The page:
At first we thought it was a child, perhaps three years old. But a closer look showed that the tiny, fragile bones we had just laid bare in a spacious cave on the Indonesian island of Flores belonged to a full-grown adult just over three feet tall.
Had we simply found a modern human stunted by disease or malnutrition? No. The bones looked primitive, and other remains from Liang Bua, which means "cool cave" in the local Manggarai language, showed that this skeleton wasn't unique. It was typical of a whole population of tiny beings who once lived on this remote island. We had discovered a new kind of human.
Back in the lab, where we analyzed the bones and other artifacts, the full dimensions of what we had discovered began to emerge. This tiny human relative, whom we nicknamed Hobbit, lived just 18,000 years ago, a time when modern humans—people like us—were on the march around the globe. Yet it looked more like a diminutive version of human ancestors a hundred times older, from the other end of Asia.
We had stumbled on a lost world: pygmy survivors from an earlier era, hanging on far from the main currents of human prehistory. Who were they? And what does this lost relative tell us about our evolutionary past?
A 220-mile-long (354 kilometer) island between mainland Asia and Australia, Flores was never connected by land bridges to either continent. Even at times of low sea level, island-hopping to Flores from mainland Asia involved sea crossings of up to 15 miles (24 kilometer). Before modern humans began ferrying animals such as monkeys, pigs, and dogs to the island about 4,000 years ago, the only land mammals to reach it were stegodonts (extinct elephant ancestors) and rodents—the former by swimming and the latter by hitching a ride on flotsam. No people could have reached Flores until modern humans came along, with the brainpower needed to build boats. Or so most scientists believed.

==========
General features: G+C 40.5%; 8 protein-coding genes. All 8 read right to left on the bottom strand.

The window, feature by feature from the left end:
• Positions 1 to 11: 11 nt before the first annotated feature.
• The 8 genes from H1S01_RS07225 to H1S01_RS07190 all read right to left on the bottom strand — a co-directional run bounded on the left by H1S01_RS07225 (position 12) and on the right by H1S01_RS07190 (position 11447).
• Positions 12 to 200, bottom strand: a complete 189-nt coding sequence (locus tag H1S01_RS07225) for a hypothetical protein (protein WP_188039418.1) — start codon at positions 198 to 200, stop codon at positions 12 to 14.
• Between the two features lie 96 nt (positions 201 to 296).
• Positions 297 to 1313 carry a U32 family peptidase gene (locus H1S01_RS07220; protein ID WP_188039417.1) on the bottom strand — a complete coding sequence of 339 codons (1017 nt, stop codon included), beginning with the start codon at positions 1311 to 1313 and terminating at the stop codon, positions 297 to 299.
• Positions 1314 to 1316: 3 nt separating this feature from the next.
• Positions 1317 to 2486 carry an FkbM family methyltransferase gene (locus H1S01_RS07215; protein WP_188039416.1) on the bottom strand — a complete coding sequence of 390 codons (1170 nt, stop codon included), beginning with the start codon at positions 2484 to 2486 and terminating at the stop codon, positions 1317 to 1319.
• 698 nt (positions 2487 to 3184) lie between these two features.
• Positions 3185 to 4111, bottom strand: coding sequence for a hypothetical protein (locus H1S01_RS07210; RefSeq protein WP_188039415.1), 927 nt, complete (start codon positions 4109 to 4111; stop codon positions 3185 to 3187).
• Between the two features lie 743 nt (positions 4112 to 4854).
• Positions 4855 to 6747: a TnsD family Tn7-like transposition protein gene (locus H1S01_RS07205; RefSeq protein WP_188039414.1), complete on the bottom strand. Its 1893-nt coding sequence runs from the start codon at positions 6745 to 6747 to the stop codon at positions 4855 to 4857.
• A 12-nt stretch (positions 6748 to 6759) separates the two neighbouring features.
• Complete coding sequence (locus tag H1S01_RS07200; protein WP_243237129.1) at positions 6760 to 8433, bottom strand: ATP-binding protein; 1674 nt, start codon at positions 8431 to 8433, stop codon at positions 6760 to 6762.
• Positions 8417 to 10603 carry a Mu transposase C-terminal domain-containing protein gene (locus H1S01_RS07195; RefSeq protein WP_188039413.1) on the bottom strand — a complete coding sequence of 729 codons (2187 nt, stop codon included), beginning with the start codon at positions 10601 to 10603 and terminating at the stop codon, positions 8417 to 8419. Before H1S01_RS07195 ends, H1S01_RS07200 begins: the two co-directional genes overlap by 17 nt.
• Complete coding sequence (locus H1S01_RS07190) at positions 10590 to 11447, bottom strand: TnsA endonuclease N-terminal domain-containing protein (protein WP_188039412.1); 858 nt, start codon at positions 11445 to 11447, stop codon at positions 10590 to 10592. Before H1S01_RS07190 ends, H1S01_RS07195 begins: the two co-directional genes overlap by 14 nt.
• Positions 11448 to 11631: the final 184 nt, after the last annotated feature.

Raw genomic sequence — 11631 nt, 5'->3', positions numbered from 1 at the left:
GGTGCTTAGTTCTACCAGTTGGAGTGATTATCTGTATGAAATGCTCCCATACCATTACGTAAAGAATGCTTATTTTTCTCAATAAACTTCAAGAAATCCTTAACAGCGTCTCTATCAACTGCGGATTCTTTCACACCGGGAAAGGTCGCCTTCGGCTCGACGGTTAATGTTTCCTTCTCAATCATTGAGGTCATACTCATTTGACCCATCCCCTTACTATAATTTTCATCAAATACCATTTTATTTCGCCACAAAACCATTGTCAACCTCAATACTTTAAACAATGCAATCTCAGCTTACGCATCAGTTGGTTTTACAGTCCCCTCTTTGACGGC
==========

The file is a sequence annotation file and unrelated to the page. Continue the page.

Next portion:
Yet in the 1950s and '60s Theodor Verhoeven, a priest and part-time archaeologist, had found signs of an early human presence. In the Soa Basin of Flores he found stone artifacts near stegodont fossils, thought to be around 750,000 years old. Homo erectus, an archaic hominin (a term for humans and their relatives), was known to have lived on nearby Java at least 1.5 million years ago, so Verhoeven concluded that erectus somehow crossed the sea to Flores.
As an amateur making extraordinary claims, Verhoeven failed to persuade the archaeological establishment. In the 1990s, however, other researchers used modern techniques to date tools from the Soa Basin to about 840,000 years ago. Verhoeven was right: Human ancestors had reached Flores long before modern humans landed. But no actual remains of Flores's earlier inhabitants had ever turned up.
So we went looking, focusing on Liang Bua, in the uplands of western Flores. By September 2003 our team of Indonesian and Australian researchers, assisted by 35 Manggarai workers, had dug 20 feet into the cave floor. Younger layers were rich in stone artifacts and animal bones, but by this point the dig seemed played out.
Then, a few days before the three-month excavation was due to end, our luck changed. A slice of bone was the first hint. The top of a skull appeared next, followed by the jaw, pelvis, and a set of leg bones still joined together—almost the entire skeleton of Hobbit.